From: Bobhelenmcclure@.......

Date: Mon, 22 Apr 2002 14:06:23 EDT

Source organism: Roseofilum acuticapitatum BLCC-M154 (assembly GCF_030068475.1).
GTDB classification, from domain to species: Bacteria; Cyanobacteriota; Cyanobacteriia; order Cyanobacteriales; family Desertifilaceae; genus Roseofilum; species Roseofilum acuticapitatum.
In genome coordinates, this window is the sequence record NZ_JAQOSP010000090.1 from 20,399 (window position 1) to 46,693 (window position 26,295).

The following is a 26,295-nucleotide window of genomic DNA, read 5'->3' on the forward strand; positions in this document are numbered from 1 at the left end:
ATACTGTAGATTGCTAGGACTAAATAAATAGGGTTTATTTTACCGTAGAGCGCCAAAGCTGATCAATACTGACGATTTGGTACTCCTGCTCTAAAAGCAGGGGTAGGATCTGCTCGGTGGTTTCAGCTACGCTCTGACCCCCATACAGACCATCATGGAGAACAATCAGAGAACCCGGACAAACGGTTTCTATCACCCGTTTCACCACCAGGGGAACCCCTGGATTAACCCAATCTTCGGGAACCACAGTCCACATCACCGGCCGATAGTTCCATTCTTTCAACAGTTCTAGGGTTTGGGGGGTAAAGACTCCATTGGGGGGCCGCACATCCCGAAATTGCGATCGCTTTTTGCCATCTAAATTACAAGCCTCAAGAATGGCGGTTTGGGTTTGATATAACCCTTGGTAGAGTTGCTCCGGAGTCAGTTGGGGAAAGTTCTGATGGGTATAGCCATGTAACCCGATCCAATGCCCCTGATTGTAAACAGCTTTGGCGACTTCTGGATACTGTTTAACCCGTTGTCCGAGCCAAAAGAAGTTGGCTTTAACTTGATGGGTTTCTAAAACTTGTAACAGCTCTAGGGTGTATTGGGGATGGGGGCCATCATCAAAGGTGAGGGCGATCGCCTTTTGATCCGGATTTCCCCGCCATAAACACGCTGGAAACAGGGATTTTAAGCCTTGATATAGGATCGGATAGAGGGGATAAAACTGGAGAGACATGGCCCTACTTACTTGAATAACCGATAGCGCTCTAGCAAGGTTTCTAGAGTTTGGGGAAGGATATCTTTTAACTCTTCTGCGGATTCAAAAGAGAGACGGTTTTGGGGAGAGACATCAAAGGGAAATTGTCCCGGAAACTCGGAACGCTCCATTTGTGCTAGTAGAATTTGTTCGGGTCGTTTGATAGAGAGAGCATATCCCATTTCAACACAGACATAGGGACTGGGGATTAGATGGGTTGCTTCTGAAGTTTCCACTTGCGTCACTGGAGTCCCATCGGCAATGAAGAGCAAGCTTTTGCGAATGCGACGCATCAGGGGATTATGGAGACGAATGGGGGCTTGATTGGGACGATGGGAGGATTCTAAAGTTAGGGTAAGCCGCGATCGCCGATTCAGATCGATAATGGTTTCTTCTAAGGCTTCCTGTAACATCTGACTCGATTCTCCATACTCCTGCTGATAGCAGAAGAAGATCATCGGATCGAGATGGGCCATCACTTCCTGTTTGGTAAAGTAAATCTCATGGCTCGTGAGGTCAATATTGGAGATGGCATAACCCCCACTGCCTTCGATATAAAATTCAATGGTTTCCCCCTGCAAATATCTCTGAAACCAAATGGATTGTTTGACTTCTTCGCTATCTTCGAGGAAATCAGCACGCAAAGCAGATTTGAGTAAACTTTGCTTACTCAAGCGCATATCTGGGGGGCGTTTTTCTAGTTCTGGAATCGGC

Hi everyone, Here is something for you to ponder over. Since I am new to the field, what is disclosed here may be old hat to you. Your comments, please. HOW TO DIGITALLY EXTEND THE LONG PERIOD RESPONSE OF A SEISMOMETER R. E. McClure Pseudoscientist Emeritus From the electrical equivalent circuit diagram of an input series capacitor feeding an inductance and a resistance in parallel, the velocity response of a seismometer to ground velocity input is given by: G = 1/(1 - (f0/f)^2 - j*(f0/f)/Q), where f0 is the natural frequency and Q is inversely proportional to the damping of the seismometer pendulum. A Q of 0.5 is the critically damped condition. To achieve a flat filtered response, the compensating filter must have a gain of 1/G, i.e.: Gain = 1 - (f0/f)^2 - j*(f0/f)/Q . The digital implementation of such a filter is accomplished by double summation (integration) of the signal, DataIn: sum1 = sum1 + DataIn sum2 = sum2 + sum1 DataOut = DataIn + (sum1 * sigma0 * deltaT) + (sum2 * (Omega0 * deltaT)^2) ...next data sample, etc. ... where fs = samples per second , deltaT = 1 / fs , Omega0 = 2* PI * f sigma0 = (Omega0 * deltaT) / Q . For practical purposes, this filter is useless. The output very quickly becomes large without limit if there is any dc bias at all in the input data. The next necessary step is to precede the filter with a long time constant dc bias blocking filter. This helps, but is still not sufficient to make a stable filter. The final step is to close the loop on the double integration with feedback to the signal input from both the first and second integration outputs. The coefficients for the feedback make the loop behave like a very long period, damped, pendulum. The resulting output of the filter is equivalant to that obtained from a very long period sensor. This filter is built into DrumPlot.exe. The user inputs the period and damping of the sensor, and the desired filtered period. It works very well. One cannot expect to get more than a ten times improvement in long period response. You will find that the output does not truly reproduce just ground motion. There will the artifacts also appearing, such as that resulting from amplifier bias fluctuation, ambient temperature changes, atmospheric pressure changes, etc. You may also discover that wind has a large effect. I live about 1000 feet from a commuter railroad line. I pick up the vibration of passing trains, filter or no, but with the filter operating at long period, I also detect the slow earth deformation induced by the weight of the passing locomotive! The verbatim listing for the filter in the DrumPlot program is: ~~~~~~~~~~~~~~~~~~~~~~~~~~~~~~~~~~~ 'DRUMPLOT DC-BLOCKING FILTER: samplebare = sample BiasRegister = BiasRegister + samplebare / Tc0 Deltabiasregister = BiasRegister / Tc0 sampleblock = samplebare - BiasRegister BiasRegister = BiasRegister - Deltabiasregister 'DRUMPLOT EXTENDED-PERIOD FILTER: sum1 = sampleblock + sum1 - sum1 * SigmaF - sum2 * Omega2F sum2 = sum2 + sum1 sample = sampleblock + sum1 * SigmaP + sum2 * Omega2P ~~~~~~~~~~~~~~~~~~~~~~~~~~~~~~~~~~~~~ The terms Omega2P, SigmaF, Omega2P, and SigmaP are: Omega2P = (OmegaPendulum * sampleperiod)^2 SigmaP = OmegaPendulum / QPendulum Omega2F = (OmegaFilter * sampleperiod)^2 SigmaF = OmegaFilter / QFilter (Set QFilter equal to 0.5) ~~~~~~~~~~~~~~~~~~~~~~~~~~~~~~~~~~~~~~ Another nice benefit of this filter, regardless of whether a long period response is desired or not, is that the output of the seismometer, if its natural period and damping are accurately known, can be converted into one based on a standard model. There will then be a common ground on which to compare waveforms obtained from sensors of different period and damping. Robert E McClure 90 Maple Avenue Locust Valley, NY 11560 bobhelenmcclure@....... Hi everyone,